You don't need to worry too much about the first line in the .po file, as that's typically something that will be handled by whoever is doing your translation, and they will understand the nuances of the language. Basically though, this line instructs your code how to handle plurals, and which numbers will translate to which form of the plural. If you're interested, there is a lot more information on the GNU gettext plural forms manual page.

Multiple Placeholders Within Strings

The traditional method of using a %s to denote a string (or %d for digits) placeholder in a translation has one minor flaw: when you use more than one of them you're stuck with a fixed order within the phrase you're translating. Change the language, and you're stuck with the word order of your starting language.

This is referred to as the word order in linguistics, and the specific order of the subject, object, and verb will change depending on the language. The Wikipedia article there explains this with the simple phrase "she ate bread". That ordering of words is fine for languages like English and other Romance languages, but if you're writing in Korean or Arabic, that order of words changes.

Now, consider the situation where the subject "she" and the object "bread" were variables within your web app. If you're translating to a non-Romance language, that fixed placeholder order would break the translation.

So what can you do? Thankfully, sprintf() (which is most often used in conjunction with gettext() to replace variables within translations) supports numbered arguments that don't rely on their position within the whole string.

# English - subject verb object msgid "%1$s someverb %2$s" msgstr "%1$s someverb %2$s" ... # Arabic - verb subject object msgid "%1$s someverb %2$s" msgstr "someverb %2$s %1$s"

This way, your translators are able to freely move around the variable parts of your translations while retaining the legibility of it for the specific language it's in, and as a developer you need to make no other changes. The numbers within the %1$s part refer to the specific argument number that you're passing in to sprintf().

There is another way if you're using a framework like Symfony, which adds some nice syntactic sugar to the whole thing, and lets you set up your dictionary in a much more readable manner:

msgid "This sentence uses a %namedPlaceholder%" msgstr "This sentence uses a %namedPlaceholder%"

Then, in your Twig views, you would do something like:

{% set namedPlaceholder = 'something' %} {% trans %}This sentence uses a %namedPlaceholder%{% endtrans %}

Reinventing the Wheel

I mentioned earlier in Assumptions about pluralisation that reinventing the wheel when it comes to translations is generally a bad idea (unless you happen to be very smart and fluent in a lot of languages, and even then it's not recommended).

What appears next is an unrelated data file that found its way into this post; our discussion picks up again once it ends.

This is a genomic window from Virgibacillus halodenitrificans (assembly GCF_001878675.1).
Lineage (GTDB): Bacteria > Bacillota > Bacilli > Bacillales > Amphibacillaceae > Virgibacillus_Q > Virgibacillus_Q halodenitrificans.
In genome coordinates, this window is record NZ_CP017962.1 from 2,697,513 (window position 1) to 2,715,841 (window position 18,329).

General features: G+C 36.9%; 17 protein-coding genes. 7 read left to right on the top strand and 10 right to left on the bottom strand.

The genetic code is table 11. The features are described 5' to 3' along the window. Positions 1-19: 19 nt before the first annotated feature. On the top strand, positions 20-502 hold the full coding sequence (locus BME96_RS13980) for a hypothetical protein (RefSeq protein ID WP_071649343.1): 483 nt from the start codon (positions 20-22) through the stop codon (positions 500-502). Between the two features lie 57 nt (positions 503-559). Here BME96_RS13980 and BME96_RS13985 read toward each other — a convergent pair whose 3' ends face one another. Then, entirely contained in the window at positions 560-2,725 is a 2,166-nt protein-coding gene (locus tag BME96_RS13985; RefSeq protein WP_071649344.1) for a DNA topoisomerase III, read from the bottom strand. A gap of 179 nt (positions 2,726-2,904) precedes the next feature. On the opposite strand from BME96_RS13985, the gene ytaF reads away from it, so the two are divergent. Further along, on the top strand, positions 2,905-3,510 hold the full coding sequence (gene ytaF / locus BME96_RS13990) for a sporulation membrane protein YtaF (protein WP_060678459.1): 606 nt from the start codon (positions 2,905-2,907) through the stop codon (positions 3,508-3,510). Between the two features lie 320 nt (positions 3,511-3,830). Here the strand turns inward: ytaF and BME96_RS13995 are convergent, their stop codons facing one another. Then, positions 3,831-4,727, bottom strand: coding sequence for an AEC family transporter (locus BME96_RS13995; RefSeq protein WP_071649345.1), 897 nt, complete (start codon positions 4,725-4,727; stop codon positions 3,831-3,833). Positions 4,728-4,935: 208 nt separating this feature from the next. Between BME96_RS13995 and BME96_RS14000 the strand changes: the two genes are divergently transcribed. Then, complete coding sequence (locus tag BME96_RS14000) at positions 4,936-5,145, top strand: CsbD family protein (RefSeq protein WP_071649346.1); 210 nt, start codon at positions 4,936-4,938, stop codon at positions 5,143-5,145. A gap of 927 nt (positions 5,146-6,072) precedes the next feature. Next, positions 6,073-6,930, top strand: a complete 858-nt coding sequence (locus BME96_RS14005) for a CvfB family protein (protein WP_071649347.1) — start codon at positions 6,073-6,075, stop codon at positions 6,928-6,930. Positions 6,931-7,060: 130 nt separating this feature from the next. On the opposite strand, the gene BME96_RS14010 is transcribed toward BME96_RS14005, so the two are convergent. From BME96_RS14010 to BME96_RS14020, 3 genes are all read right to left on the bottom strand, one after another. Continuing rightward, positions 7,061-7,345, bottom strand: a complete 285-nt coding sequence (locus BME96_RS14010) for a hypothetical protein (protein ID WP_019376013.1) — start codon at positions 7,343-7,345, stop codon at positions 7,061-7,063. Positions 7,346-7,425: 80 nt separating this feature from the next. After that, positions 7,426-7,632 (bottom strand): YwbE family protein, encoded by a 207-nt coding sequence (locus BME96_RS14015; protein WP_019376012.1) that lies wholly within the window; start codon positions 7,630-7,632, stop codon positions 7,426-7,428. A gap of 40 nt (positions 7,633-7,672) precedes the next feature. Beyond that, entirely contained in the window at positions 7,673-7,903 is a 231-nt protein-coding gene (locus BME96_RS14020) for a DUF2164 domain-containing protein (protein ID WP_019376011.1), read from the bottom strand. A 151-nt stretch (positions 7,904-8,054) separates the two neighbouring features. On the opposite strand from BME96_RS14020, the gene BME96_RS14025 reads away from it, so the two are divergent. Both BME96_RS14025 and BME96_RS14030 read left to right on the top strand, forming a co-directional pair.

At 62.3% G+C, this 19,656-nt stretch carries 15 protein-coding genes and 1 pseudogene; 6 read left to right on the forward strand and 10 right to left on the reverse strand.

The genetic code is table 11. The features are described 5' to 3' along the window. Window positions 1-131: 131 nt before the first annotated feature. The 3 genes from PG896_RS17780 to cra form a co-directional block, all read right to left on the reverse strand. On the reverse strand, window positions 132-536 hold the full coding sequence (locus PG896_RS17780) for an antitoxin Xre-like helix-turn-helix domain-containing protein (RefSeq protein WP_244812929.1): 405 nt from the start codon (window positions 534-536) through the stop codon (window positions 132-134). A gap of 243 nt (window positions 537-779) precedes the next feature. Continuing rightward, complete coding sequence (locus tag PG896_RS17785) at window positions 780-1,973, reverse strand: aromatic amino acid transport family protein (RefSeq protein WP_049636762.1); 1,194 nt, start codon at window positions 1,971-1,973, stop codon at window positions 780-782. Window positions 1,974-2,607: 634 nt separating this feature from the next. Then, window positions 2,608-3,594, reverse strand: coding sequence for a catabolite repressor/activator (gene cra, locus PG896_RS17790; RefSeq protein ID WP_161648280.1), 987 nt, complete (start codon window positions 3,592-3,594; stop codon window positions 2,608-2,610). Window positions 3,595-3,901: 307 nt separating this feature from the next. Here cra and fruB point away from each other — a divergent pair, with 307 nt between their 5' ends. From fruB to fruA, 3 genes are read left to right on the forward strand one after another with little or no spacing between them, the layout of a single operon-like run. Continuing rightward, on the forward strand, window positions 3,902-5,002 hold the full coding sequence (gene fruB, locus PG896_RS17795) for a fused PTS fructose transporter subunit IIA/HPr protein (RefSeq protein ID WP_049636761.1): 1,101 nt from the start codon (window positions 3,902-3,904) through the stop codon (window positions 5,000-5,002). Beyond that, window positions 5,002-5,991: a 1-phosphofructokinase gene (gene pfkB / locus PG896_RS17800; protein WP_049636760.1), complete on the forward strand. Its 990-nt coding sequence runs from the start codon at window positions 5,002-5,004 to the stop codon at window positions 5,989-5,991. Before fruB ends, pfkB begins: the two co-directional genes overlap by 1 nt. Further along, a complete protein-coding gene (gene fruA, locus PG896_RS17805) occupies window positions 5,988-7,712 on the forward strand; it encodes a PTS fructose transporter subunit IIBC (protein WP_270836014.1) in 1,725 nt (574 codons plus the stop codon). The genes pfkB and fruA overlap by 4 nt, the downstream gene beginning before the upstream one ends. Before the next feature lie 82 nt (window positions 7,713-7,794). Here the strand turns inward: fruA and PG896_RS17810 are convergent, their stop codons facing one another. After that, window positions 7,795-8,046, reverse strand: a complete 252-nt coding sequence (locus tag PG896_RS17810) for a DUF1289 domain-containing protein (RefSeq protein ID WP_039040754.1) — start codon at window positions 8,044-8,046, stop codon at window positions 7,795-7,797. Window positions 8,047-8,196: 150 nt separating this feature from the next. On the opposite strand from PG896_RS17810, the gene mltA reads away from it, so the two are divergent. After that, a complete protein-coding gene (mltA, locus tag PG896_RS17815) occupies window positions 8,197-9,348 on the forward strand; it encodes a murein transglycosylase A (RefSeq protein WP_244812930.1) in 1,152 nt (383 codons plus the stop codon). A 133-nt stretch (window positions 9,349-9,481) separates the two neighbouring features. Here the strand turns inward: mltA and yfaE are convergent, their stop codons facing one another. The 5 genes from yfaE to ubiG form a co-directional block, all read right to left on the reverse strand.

When it comes to all things i18n, there are a lot of great options out there. If you're using PHP, Python, or C++, you've got gettext() and its ilk, along with the .po dictionary format. If you're using JavaScript you could use something like something like JED (which uses .po files converted into JSON files). The .Net framework has the newer XLIFF format, and there are several packages available on NuGet for working with the format

If you're a developer who is working on, about to work on, or interested in a web-based translation project, have a look at the tools available to you before you try rolling your own. Add this to the list of other things you should avoid creating from scratch:

If you really feel that the existing tools just don't give you that feature you desperately need, then be very mindful with anything new that you create, and try and consider all the potential possible ways that it will be used with various languages.

Translating Numbers

Numbers are a confusing thing when it comes to translations, and it would be logical to assume that they would need to be translated (not formatted, that's a different thing entirely) much like words are. However, numbers do seem to be the one thing that are shared between language cultures.

So even though the number 8, for example, can be represented with the characters , , 8, , and , the regular character 8 is perfectly fine, and preferred under almost all circumstances.

Of course, there are still some times where you might want to translate numbers to their Roman numeral equivalent as I did some 6 years ago! It's not something I would recommend in conjunction with a multilingual website though.


Translations are complicated, and any web translation project can pose a few problems for you. However, if you look at the existing tools and the plethora of documentation to accompany them, you can avoid making some of the mistakes I and many others have made in the past.

Try and test things with different locales, and if possible, get someone who knows the language to help test with you. At the very least, short and simple phrases and words can be changed to a different language with online tools (Google Translate and Bing Translate being some of the better free ones) which should give you a very good idea if you're doing things correctly.